We Need to Talk About Kevin is a Book Worth Talking About

We Need to Talk About KevinWhat a train wreck. We Need to Talk About Kevin is a psychological thriller that slowly builds steam. And I do mean slowly. This is not your light fluffy read for the afternoon, but instead something to read, think about, and discuss. And maybe even have another light read on the side to make your way through this journey.

Some reviewers say the writing style is pretentious, but it is the main character Eva, who is pretentious – rather than the book. Lionel Shriver brings Eva’s personality to life, and as other characters are quoted, you get a really good sense that she (the author), can really write characters that are easily distinguished from one another. I grew to hate Eva’s husband almost as much as her son – and that may have even been part of her goal.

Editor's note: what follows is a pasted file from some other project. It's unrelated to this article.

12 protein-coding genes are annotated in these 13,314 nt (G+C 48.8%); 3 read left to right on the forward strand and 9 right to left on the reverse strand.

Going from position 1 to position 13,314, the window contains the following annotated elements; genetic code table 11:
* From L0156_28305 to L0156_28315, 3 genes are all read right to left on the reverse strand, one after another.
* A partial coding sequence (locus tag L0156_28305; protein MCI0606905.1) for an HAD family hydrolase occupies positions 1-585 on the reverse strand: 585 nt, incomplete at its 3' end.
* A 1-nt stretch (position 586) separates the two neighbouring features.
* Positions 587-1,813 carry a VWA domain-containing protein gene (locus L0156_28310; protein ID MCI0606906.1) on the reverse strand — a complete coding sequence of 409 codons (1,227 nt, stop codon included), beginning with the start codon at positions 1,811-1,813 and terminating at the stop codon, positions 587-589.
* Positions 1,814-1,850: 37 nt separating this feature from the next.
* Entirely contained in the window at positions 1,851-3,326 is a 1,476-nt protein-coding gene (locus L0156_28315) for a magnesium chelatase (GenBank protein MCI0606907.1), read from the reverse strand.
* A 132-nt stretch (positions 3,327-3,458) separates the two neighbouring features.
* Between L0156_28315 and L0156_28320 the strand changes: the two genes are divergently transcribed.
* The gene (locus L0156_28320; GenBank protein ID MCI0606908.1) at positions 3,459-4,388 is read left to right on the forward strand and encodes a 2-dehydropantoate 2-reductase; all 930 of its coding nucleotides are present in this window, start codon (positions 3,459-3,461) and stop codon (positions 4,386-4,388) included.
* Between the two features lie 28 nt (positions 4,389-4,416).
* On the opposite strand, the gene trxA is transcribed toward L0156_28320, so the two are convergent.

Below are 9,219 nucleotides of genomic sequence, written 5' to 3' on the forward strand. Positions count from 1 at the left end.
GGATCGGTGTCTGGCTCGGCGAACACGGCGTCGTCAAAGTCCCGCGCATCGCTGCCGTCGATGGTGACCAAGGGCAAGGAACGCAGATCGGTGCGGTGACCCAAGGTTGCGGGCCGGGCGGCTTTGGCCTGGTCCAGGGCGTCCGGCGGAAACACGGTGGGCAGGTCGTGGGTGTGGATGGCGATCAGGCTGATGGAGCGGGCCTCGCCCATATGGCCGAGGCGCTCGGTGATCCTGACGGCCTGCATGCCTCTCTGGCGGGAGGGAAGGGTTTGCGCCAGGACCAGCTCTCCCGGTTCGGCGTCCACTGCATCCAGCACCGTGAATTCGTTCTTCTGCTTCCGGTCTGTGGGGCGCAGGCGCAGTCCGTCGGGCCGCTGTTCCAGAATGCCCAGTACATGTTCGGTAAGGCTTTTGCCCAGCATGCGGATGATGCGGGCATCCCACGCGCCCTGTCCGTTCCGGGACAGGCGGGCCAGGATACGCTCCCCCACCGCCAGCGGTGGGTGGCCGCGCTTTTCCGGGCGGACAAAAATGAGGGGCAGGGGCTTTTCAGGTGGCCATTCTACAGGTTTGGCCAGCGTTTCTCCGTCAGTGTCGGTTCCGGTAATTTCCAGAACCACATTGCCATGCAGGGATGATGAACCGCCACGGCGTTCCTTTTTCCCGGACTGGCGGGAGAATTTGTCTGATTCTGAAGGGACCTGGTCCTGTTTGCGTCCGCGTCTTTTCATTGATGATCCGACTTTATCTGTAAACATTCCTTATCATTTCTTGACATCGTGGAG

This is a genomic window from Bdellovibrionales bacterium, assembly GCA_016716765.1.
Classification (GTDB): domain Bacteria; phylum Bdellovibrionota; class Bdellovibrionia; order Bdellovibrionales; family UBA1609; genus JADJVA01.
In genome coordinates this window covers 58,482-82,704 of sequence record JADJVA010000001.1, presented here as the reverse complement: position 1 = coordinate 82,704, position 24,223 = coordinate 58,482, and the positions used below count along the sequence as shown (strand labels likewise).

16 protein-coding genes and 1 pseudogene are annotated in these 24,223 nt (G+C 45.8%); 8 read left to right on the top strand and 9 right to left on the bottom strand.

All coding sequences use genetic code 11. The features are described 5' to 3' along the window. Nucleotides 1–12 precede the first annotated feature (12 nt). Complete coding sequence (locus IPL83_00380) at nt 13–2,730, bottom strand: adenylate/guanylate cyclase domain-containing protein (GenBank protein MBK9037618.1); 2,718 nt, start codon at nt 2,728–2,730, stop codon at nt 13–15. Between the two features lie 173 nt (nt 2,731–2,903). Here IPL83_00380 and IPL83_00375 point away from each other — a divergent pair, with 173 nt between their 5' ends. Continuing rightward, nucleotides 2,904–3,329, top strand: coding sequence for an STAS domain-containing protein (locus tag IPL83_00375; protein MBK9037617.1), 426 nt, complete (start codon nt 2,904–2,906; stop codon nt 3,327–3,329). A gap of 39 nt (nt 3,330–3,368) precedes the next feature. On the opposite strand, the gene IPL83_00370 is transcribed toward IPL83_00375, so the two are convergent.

From the beginning we know that Eva’s son, Kevin, committed mass murder. Eva wonders if she (or perhaps her “thought crimes”) are to blame, and though the questioning thoughts she has never leads us in this direction, I half wonder if her husband’s behavior toward Kevin played a larger part – given Kevin’s intelligence, personality, and Franklin’s way of never treating him as being older than a toddler.

This is a very difficult book to rate. At the beginning I loved the writing style, and I loved seeing what Eva had to say about the matter (and I too, wanted to know WHY everything happened as it did). However, as the story unfolds, the verbose language style and heavy plot really weighed on me. I took a break in the middle to read a trashy romance novel (and by trashy I mean, it was awful), before continuing on with this journey that felt like it would never end. Then again, I couldn’t make myself stop reading it, and, it’s not a book that can be skimmed.

All in all, I’d say I really liked it for what it made me think. But I’m desperately in need of a good light fluffy novel now to get lost in for a few hours!

I never would have known about this book if it hadn’t been suggested to me by the recommendation engine on Scribd!

Why I Won’t Read Harper Lee’s New Novel

I call foul. Go Set a Watchman by Harper Lee will be released  on July 14, 2015, and I want to ask, should it be? Should this book be published?

Harper Lee